ICICB introduces digital crypto bank in Brazil.
With today's rapid development of cryptocurrencies, prior resistance to digital assets adoption, and the fierce competition surrounding Web 3.0 has led traditional financial institutions to reassess the use of digital currencies. ICICB Group, a Dubai-based investment firm, is entering Latin America's crypto space with the launch of a digital bank in Brazil, boosting automation to the region.
The company has obtained a license to open a digital bank and cryptocurrency exchange in Brazil with the aim of increasing access to financial services for businesses and institutions. Services will include fiat-crypto conversion, ATM services, retail banking, monetary remittances, AI leverage trading, credit facilities, stable exchange rates, custody of crypto and fiat, and decentralized crypto wallets, among other products.
According to reports, ICICB is implementing a robust Anti Money Laundering compliance framework to ensure a high of regulatory compliance. In addition, ICICB has applied policies to offset the risks associated with trading crypto assets in order to instil a sense of security in Latin America.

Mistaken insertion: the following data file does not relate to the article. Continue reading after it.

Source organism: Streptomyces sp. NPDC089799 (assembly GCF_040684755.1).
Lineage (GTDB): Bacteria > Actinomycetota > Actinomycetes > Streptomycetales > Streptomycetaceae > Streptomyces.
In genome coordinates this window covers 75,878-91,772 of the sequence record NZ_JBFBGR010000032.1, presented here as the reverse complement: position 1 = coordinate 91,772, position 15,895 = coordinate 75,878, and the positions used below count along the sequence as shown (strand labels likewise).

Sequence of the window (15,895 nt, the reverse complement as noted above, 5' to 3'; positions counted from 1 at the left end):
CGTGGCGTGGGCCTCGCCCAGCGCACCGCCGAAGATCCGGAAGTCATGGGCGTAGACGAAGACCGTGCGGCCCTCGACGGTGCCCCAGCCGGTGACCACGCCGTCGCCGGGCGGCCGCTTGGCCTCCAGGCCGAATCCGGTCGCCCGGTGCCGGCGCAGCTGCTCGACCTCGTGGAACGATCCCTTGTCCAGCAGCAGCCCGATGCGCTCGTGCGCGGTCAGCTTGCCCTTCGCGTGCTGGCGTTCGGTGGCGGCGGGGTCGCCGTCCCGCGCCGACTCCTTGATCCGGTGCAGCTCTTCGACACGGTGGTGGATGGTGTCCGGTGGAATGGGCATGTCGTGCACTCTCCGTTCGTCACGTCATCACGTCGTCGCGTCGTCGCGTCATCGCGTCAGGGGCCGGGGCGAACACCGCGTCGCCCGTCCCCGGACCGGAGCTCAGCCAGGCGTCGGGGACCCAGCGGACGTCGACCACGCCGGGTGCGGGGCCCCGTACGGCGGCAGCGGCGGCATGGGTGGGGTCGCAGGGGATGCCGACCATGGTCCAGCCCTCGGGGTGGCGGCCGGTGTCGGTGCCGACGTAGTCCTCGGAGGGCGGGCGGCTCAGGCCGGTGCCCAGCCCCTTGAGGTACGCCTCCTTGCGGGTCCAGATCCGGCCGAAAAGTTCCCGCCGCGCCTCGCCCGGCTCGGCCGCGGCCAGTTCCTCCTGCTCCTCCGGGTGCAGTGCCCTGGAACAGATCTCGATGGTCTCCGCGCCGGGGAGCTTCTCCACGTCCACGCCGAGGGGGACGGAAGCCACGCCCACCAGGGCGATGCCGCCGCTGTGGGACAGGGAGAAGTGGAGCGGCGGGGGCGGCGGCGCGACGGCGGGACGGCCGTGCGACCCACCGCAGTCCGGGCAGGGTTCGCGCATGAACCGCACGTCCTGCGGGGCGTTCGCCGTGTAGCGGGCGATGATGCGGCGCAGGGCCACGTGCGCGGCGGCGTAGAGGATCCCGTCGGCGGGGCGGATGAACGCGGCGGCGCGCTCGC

Mastercard strengthens defences against first-party fraud
Mastercard is creating additional fraud detection capabilities as part of its strategy to attract more businesses from companies that may turn to fintechs for the same services, according to the American Banker. Chris Reid, Head of Identity Solutions, Mastercard, commented that they want to distinguish themselves by enabling more successful transactions and tackling a big issue, first-party fraud, which has grown significantly.
Mastercard not only competes with fintechs, but also with Visa, which is said to be improving its fraud detection capabilities as well. Reports indicated that Visa and Mastercard are managing the identities of fast-paced digital commerce transactions as effectively as possible, another way to demonstrate value beyond payment processing. Reid further added that combating identity fraud is one way to measure the effectiveness of their services. In this effort, Mastercard states they are extending its card brand’s identity risk technology by integrating Microsoft's artificial intelligence to detect suspicious user behaviour early. This is said to increase the likelihood of accurately approving the transaction and reducing chargebacks and refunds.